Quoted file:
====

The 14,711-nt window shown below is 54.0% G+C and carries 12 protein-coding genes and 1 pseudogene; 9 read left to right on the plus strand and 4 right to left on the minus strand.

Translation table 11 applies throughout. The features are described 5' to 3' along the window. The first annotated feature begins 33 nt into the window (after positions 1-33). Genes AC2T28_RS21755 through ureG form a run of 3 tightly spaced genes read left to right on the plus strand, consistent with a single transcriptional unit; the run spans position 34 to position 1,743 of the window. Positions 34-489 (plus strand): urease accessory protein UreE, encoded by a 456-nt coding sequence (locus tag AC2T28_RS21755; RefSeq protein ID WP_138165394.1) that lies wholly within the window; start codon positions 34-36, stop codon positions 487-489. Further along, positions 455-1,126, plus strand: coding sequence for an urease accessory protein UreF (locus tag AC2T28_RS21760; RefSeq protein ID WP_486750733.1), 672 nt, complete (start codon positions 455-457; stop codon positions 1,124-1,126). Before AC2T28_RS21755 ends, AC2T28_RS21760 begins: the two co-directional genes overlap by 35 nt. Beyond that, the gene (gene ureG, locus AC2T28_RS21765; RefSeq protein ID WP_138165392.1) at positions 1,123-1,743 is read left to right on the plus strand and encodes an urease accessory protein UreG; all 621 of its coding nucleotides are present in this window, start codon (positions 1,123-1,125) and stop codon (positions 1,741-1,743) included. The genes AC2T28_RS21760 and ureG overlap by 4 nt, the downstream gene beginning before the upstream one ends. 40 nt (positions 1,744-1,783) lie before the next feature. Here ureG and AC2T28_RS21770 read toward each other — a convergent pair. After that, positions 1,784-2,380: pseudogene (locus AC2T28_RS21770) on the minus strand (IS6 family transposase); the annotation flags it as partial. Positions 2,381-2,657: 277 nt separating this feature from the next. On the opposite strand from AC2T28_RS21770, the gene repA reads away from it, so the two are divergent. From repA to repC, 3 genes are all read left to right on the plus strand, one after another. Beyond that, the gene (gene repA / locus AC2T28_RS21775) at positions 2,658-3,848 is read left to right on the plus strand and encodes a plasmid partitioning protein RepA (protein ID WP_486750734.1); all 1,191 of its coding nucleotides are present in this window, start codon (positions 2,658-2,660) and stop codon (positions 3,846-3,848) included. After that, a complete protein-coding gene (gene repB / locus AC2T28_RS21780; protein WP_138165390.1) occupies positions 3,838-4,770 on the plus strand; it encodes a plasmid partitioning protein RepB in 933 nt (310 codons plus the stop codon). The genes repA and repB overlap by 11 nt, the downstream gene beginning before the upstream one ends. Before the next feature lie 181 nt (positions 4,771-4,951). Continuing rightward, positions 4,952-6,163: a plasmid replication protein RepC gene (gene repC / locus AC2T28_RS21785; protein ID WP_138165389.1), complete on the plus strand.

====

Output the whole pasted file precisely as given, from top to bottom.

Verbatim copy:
The 14,711-nt window shown below is 54.0% G+C and carries 12 protein-coding genes and 1 pseudogene; 9 read left to right on the plus strand and 4 right to left on the minus strand.

Translation table 11 applies throughout. The features are described 5' to 3' along the window. The first annotated feature begins 33 nt into the window (after positions 1-33). Genes AC2T28_RS21755 through ureG form a run of 3 tightly spaced genes read left to right on the plus strand, consistent with a single transcriptional unit; the run spans position 34 to position 1,743 of the window. Positions 34-489 (plus strand): urease accessory protein UreE, encoded by a 456-nt coding sequence (locus tag AC2T28_RS21755; RefSeq protein ID WP_138165394.1) that lies wholly within the window; start codon positions 34-36, stop codon positions 487-489. Further along, positions 455-1,126, plus strand: coding sequence for an urease accessory protein UreF (locus tag AC2T28_RS21760; RefSeq protein ID WP_486750733.1), 672 nt, complete (start codon positions 455-457; stop codon positions 1,124-1,126). Before AC2T28_RS21755 ends, AC2T28_RS21760 begins: the two co-directional genes overlap by 35 nt. Beyond that, the gene (gene ureG, locus AC2T28_RS21765; RefSeq protein ID WP_138165392.1) at positions 1,123-1,743 is read left to right on the plus strand and encodes an urease accessory protein UreG; all 621 of its coding nucleotides are present in this window, start codon (positions 1,123-1,125) and stop codon (positions 1,741-1,743) included. The genes AC2T28_RS21760 and ureG overlap by 4 nt, the downstream gene beginning before the upstream one ends. 40 nt (positions 1,744-1,783) lie before the next feature. Here ureG and AC2T28_RS21770 read toward each other — a convergent pair. After that, positions 1,784-2,380: pseudogene (locus AC2T28_RS21770) on the minus strand (IS6 family transposase); the annotation flags it as partial. Positions 2,381-2,657: 277 nt separating this feature from the next. On the opposite strand from AC2T28_RS21770, the gene repA reads away from it, so the two are divergent. From repA to repC, 3 genes are all read left to right on the plus strand, one after another. Beyond that, the gene (gene repA / locus AC2T28_RS21775) at positions 2,658-3,848 is read left to right on the plus strand and encodes a plasmid partitioning protein RepA (protein ID WP_486750734.1); all 1,191 of its coding nucleotides are present in this window, start codon (positions 2,658-2,660) and stop codon (positions 3,846-3,848) included. After that, a complete protein-coding gene (gene repB / locus AC2T28_RS21780; protein WP_138165390.1) occupies positions 3,838-4,770 on the plus strand; it encodes a plasmid partitioning protein RepB in 933 nt (310 codons plus the stop codon). The genes repA and repB overlap by 11 nt, the downstream gene beginning before the upstream one ends. Before the next feature lie 181 nt (positions 4,771-4,951). Continuing rightward, positions 4,952-6,163: a plasmid replication protein RepC gene (gene repC / locus AC2T28_RS21785; protein ID WP_138165389.1), complete on the plus strand.